Best Quicktime compressor?


#1

Hi,

I just want to know what is the best Quicktime (Video and Audio)compressor. I use Mpeg4, but I find myself with a 40 mo file for only 3 min of video at 30 fps.

What kind of compression is used in movie trailers?


#2

From my experience MPEG4 is just about the best one that QuickTime has to offer. Play with the settings some more; the lower the bitrate/resolution/framerate the smaller the file will be.


#3

as far as i know they use sorenson for compressing all the videos on the Apple site.


#4

Originally posted by DaForce
as far as i know they use sorenson for compressing all the videos on the Apple site.

Sorenson or Sorenson 3? And what’s the difference?


#5

to be honest i dont know the difference. sorry :slight_smile:


#6

Sorenson 3 alway seems quite good to me…


#7

MPEG-4 seems to be the future but there needs to be some actual standards for using this “standard” because an MP4 file isn’t an MP4 file isn’t an MP4 file. Everyone has their own flavor, unlike the ubiquitous portability of Layer-3.

If you’re only concerned with Windows/Mac people seeing the video Sorensen-3 seems to be your best bet but settings can be very tricky and if you don’t spend the money on their professional compression suite you have access to only a few of its controls. Generating video as nice as you see on the Apple QT Trailers page, but at the same final bitrate, will be difficult to impossible, unfortunately. As good, yes. As good but as small, that’s hard, because they want your $$$.

It was suggested to me a two step approach, which I just discovered works pretty well. I first start with an uncompressed version of the video at my target resolution (ie 320x240). From here I make a Motion-JPEG A version of the file with the quality slider set to High. For a six minute video this went from ~1.5Gb down to less than 200Mb. From this MJPEG file I exported a Sorensen-3 version with the quality slider set to Medium, keyframe every 24 frames. The result still looked very good, no bad tiling or drits hanging out after transitions and the resulting file was about 26Mb. Going straight from the uncompressed to Sorensen-3 with the same exact settings got me a 40+Mb file that doesn’t look 50% better than the 2-step file.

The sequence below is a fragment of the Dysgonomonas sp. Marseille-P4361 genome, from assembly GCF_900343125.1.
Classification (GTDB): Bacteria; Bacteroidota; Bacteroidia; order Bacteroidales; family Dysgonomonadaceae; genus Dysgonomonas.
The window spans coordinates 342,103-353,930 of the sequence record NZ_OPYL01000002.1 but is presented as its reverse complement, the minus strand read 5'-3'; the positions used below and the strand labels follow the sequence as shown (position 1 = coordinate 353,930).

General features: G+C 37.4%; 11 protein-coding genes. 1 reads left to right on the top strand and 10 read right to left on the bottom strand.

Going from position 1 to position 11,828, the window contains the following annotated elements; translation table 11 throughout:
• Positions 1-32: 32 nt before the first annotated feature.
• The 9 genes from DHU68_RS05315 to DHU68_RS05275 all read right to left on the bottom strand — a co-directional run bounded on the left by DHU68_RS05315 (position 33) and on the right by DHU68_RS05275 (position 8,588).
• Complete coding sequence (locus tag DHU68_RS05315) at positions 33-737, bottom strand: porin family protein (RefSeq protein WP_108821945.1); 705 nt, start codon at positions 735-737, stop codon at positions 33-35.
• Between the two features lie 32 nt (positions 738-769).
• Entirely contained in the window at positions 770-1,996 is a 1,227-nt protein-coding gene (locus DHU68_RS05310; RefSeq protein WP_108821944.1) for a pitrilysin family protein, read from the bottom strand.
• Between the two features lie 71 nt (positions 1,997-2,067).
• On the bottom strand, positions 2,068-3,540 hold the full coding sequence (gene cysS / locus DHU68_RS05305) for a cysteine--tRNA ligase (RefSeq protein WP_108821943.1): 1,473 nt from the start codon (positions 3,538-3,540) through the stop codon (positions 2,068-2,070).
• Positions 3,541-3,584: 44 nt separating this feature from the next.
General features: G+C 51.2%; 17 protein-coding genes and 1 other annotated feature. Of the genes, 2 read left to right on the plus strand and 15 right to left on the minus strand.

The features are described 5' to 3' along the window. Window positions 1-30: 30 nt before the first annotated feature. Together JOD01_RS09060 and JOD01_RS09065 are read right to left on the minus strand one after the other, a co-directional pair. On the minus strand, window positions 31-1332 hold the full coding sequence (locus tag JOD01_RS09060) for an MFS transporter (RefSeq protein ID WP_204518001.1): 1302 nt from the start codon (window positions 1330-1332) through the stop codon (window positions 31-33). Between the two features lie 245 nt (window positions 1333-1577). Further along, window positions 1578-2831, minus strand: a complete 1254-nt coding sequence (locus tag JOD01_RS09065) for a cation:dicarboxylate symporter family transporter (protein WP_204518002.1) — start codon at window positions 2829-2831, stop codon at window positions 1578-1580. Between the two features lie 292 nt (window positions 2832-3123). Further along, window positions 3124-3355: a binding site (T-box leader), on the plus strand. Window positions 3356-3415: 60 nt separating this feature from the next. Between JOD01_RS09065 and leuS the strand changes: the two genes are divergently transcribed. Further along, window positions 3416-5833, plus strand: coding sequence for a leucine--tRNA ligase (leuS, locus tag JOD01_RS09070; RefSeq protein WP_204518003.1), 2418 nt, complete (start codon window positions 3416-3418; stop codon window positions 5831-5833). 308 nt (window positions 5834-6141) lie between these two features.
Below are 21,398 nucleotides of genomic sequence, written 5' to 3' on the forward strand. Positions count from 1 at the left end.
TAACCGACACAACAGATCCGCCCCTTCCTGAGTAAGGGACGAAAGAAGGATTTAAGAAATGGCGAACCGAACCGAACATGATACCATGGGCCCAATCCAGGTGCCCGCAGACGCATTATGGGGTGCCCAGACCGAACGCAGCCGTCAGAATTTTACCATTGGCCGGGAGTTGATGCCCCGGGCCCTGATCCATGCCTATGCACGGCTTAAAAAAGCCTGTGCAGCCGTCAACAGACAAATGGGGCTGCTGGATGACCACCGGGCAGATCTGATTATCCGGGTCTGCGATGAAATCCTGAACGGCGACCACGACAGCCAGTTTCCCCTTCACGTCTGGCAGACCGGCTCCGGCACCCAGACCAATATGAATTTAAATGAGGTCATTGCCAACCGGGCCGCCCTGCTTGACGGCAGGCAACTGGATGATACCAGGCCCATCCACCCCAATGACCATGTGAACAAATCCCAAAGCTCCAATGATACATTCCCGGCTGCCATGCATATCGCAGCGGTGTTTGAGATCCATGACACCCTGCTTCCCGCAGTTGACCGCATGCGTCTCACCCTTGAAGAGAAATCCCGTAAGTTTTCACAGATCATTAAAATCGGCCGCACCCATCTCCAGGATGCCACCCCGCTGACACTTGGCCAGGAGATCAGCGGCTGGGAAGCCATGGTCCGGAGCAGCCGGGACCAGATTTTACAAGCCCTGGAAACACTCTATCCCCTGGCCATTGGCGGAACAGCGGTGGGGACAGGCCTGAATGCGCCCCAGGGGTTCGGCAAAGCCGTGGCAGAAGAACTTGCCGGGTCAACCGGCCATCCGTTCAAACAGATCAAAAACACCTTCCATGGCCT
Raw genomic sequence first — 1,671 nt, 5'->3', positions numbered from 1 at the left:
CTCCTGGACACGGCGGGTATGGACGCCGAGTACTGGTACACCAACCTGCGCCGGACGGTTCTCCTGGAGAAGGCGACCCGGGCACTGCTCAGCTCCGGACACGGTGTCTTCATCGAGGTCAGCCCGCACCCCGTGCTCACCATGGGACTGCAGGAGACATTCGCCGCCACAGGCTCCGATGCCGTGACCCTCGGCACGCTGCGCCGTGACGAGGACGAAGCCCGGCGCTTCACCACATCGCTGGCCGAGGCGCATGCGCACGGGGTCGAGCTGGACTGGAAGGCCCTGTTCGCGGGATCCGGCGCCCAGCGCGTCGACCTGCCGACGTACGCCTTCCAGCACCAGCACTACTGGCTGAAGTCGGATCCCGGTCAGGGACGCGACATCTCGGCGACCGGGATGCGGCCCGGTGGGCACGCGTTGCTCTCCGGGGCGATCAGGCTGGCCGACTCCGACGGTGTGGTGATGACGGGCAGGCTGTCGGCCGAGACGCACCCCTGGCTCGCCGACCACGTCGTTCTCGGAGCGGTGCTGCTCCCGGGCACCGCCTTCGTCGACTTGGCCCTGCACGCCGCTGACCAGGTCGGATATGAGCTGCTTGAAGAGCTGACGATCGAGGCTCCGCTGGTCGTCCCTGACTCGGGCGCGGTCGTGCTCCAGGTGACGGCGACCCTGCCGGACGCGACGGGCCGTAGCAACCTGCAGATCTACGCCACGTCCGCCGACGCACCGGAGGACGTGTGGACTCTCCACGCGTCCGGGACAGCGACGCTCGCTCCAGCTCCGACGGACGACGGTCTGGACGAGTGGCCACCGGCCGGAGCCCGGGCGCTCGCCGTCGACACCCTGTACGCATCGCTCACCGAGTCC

Give it a shot.


#8

Originally posted by pockets
MPEG-4 seems to be the future but there needs to be some actual standards for using this “standard” because an MP4 file isn’t an MP4 file isn’t an MP4 file. Everyone has their own flavor, unlike the ubiquitous portability of Layer-3.

There are only 2 types of mp4(simple profile and advanced profile, qt only supports simple), everything else (divx, xvid, etc…) are just based on mp4 technology. Though divx can encode .mp4 files(simple and advanced), it is an option in the encoder settings. All players that play mpg4 will playback atleast simple profile(divx player will play all quicktime written mp4 files) .


It was suggested to me a two step approach, which I just discovered works pretty well. I first start with an uncompressed version of the video at my target resolution (ie 320x240). From here I make a Motion-JPEG A version of the file with the quality slider set to High. For a six minute video this went from ~1.5Gb down to less than 200Mb. From this MJPEG file I exported a Sorensen-3 version with the quality slider set to Medium, keyframe every 24 frames. The result still looked very good, no bad tiling or drits hanging out after transitions and the resulting file was about 26Mb. Going straight from the uncompressed to Sorensen-3 with the same exact settings got me a 40+Mb file that doesn’t look 50% better than the 2-step file.

The reason why going from mjpeg to sorenson3 was smaller is because you allready got rid of a bunch of quality out of the file in the first place so there is less for it to compress when you goto sorenson. Mjpeg is just like jpeg, it throws away information to keep the file size down. So your just recompressing less information. Your better off just messing with your sorenson settings from the uncompressed file and setting it to a lower quality setting. Recompressing it 2x is just the long way around of doing things. It’s like justifying buying 100 octane gas for your car because you get better gas mileage, but it costs 5x the price.

Also instead of using uncompressed for your first rendered file, use either quicktime with PNG codec or avi with HuffYUV codec, or if you are running a mac with 10.3, use quicktime with the Pixlet codec. All 3 of these are lossless codecs that compress really small compared to an uncompressed one, so the quality is exactly the same. Also that makes the compression time much faster because there is alot less data to process (uncompressing the file is much faster than dealing with a file 5-10x the size.)